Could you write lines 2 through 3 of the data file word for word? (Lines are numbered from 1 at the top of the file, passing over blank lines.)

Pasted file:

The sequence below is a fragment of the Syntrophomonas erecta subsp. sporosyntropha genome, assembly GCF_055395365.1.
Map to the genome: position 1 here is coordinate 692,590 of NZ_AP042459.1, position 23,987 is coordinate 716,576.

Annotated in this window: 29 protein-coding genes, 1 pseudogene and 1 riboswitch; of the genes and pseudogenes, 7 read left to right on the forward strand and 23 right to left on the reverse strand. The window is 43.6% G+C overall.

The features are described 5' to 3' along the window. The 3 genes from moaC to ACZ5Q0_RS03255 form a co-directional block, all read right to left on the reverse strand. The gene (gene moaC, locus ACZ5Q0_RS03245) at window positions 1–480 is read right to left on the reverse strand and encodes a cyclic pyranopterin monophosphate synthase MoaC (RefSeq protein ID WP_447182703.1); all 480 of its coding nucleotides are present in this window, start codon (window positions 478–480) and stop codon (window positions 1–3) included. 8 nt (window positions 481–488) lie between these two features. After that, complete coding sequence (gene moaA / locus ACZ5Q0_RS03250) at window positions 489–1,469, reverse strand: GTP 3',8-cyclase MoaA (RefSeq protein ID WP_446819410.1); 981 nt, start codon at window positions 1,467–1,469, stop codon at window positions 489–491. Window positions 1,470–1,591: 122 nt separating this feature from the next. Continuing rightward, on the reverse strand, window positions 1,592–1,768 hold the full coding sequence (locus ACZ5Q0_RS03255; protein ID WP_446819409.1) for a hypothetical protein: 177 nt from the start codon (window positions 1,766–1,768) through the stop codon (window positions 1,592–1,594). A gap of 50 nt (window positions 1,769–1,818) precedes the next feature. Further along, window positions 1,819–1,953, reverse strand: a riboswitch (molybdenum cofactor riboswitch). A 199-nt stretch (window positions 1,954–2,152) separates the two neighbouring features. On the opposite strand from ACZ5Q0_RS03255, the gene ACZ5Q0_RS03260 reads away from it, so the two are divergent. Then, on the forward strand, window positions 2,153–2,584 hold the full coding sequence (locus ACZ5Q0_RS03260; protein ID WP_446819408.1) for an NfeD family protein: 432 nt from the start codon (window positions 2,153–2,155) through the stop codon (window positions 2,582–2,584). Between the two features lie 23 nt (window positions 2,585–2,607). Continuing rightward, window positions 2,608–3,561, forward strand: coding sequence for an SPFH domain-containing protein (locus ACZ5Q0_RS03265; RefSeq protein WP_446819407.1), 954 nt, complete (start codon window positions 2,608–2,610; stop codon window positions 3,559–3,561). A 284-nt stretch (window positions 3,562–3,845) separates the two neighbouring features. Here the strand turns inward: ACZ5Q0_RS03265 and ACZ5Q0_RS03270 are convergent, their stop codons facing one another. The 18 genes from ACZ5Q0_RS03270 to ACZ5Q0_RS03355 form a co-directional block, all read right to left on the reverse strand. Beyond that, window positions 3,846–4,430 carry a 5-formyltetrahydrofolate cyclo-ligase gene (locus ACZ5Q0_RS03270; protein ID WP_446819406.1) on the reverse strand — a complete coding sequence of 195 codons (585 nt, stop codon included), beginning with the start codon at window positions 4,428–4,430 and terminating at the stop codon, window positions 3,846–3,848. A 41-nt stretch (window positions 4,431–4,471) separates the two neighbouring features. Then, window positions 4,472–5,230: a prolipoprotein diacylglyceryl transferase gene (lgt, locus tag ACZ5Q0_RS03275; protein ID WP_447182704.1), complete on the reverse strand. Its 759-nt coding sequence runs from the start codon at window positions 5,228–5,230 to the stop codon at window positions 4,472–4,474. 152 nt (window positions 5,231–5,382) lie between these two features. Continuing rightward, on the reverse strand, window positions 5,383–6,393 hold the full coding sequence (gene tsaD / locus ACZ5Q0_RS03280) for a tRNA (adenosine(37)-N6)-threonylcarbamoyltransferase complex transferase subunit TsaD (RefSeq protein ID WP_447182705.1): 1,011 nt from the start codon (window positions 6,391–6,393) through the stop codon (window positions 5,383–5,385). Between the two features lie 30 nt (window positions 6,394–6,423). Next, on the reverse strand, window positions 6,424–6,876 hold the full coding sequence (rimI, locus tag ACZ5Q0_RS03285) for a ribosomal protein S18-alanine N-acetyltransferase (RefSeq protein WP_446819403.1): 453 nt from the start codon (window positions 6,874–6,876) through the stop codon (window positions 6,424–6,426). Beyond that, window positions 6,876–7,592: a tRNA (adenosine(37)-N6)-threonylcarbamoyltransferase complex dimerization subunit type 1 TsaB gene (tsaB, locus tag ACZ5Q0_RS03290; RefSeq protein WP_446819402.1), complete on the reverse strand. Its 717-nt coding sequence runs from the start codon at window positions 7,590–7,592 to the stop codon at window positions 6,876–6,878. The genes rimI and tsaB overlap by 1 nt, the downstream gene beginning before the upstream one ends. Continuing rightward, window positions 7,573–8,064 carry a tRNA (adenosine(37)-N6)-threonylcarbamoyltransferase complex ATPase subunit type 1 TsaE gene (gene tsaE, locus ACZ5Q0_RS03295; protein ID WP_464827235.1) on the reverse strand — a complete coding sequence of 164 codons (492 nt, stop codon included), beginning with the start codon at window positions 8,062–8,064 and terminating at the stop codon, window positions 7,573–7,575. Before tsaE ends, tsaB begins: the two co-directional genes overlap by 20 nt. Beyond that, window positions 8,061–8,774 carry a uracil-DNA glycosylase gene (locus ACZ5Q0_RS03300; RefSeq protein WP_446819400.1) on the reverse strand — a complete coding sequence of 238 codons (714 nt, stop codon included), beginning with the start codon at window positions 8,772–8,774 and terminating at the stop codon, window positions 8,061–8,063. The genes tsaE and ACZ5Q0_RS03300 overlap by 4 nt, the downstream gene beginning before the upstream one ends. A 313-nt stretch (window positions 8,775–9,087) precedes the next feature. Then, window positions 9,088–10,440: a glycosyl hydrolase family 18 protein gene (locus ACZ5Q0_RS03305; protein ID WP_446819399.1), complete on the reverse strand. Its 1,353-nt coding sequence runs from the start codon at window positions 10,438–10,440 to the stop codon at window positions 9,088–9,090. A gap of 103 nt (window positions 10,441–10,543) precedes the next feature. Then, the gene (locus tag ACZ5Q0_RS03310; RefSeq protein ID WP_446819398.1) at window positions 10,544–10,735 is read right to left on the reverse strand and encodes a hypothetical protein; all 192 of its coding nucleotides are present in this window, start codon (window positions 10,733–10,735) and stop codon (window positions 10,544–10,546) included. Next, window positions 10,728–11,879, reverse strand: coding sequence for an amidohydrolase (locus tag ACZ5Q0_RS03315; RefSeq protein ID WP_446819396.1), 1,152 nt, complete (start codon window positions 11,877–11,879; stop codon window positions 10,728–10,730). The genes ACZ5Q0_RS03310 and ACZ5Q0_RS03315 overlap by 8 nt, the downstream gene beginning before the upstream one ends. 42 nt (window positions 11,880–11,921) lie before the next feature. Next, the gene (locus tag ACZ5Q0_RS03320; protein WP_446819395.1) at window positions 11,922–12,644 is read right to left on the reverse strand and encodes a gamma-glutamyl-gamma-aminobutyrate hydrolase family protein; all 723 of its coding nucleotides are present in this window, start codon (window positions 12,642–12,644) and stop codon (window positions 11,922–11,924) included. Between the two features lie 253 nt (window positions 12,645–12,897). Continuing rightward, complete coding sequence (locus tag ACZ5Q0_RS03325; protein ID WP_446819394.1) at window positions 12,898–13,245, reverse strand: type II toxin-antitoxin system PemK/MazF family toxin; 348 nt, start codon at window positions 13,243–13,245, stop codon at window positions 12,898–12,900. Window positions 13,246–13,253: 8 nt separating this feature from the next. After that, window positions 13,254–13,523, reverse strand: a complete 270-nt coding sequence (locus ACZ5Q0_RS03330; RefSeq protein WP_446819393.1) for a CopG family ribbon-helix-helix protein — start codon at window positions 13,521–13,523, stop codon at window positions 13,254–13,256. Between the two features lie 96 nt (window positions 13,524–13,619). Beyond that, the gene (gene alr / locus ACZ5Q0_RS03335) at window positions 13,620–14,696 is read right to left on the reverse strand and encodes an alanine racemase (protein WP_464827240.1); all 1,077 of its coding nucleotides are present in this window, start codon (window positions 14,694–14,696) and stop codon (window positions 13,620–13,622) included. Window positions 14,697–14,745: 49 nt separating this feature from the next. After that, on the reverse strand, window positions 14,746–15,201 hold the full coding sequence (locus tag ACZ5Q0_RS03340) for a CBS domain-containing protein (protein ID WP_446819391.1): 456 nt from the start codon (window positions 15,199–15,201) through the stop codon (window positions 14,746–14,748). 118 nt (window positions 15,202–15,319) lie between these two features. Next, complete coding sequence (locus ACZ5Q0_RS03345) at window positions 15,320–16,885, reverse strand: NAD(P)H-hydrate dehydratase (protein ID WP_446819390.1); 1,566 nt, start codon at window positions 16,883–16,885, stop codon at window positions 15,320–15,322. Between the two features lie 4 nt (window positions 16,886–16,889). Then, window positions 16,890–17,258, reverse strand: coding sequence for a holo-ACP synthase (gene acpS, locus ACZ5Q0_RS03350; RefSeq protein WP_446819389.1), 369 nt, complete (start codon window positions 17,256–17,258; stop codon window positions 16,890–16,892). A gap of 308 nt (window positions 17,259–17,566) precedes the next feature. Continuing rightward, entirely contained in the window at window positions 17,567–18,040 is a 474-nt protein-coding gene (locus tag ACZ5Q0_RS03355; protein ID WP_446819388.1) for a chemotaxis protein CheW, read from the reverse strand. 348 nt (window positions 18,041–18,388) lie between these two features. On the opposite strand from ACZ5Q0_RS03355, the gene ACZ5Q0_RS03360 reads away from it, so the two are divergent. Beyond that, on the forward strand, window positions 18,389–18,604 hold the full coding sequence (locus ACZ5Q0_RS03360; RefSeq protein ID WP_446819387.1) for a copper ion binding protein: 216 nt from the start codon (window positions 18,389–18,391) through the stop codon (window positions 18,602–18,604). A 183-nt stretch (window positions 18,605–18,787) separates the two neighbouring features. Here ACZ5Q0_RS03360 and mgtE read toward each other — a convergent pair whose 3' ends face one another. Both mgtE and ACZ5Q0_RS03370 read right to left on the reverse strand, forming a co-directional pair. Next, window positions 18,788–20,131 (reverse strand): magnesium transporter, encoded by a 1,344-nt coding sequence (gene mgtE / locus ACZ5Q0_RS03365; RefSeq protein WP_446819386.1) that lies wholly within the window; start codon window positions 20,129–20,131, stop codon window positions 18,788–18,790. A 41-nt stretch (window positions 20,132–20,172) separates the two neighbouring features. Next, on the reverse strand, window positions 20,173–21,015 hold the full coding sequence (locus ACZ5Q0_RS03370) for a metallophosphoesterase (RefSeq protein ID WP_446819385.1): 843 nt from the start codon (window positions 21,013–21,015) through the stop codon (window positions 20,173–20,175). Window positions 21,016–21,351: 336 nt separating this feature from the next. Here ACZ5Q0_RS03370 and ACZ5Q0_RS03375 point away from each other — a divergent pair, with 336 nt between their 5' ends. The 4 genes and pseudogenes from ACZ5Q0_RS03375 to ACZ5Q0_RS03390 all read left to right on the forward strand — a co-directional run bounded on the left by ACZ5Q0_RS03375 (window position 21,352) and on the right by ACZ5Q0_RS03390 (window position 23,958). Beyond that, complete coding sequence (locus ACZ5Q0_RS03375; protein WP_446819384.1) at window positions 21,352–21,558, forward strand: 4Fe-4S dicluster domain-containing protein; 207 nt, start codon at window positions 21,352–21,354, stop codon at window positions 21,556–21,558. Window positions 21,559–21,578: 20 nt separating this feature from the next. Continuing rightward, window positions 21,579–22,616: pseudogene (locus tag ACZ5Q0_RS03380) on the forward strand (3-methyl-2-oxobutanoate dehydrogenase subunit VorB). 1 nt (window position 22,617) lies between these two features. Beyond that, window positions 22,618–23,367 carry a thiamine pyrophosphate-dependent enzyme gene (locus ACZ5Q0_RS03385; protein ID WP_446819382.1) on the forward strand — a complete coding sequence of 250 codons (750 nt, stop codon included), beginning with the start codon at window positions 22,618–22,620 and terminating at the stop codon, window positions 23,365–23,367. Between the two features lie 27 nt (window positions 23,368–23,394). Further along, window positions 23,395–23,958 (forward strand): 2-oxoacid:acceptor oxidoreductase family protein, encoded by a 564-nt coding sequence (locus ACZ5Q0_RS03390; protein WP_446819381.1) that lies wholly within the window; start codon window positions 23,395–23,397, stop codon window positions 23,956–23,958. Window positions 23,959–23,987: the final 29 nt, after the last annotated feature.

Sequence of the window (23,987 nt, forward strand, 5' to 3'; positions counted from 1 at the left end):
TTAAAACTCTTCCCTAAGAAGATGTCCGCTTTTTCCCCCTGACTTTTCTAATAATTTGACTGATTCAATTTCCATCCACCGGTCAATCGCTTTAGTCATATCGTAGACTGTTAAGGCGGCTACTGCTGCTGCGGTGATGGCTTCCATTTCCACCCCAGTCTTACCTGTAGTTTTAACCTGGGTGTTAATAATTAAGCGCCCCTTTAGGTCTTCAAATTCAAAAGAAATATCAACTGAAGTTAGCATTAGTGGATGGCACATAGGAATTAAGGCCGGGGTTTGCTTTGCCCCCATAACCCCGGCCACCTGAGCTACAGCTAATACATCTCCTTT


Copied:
Map to the genome: position 1 here is coordinate 692,590 of NZ_AP042459.1, position 23,987 is coordinate 716,576.

Annotated in this window: 29 protein-coding genes, 1 pseudogene and 1 riboswitch; of the genes and pseudogenes, 7 read left to right on the forward strand and 23 right to left on the reverse strand. The window is 43.6% G+C overall.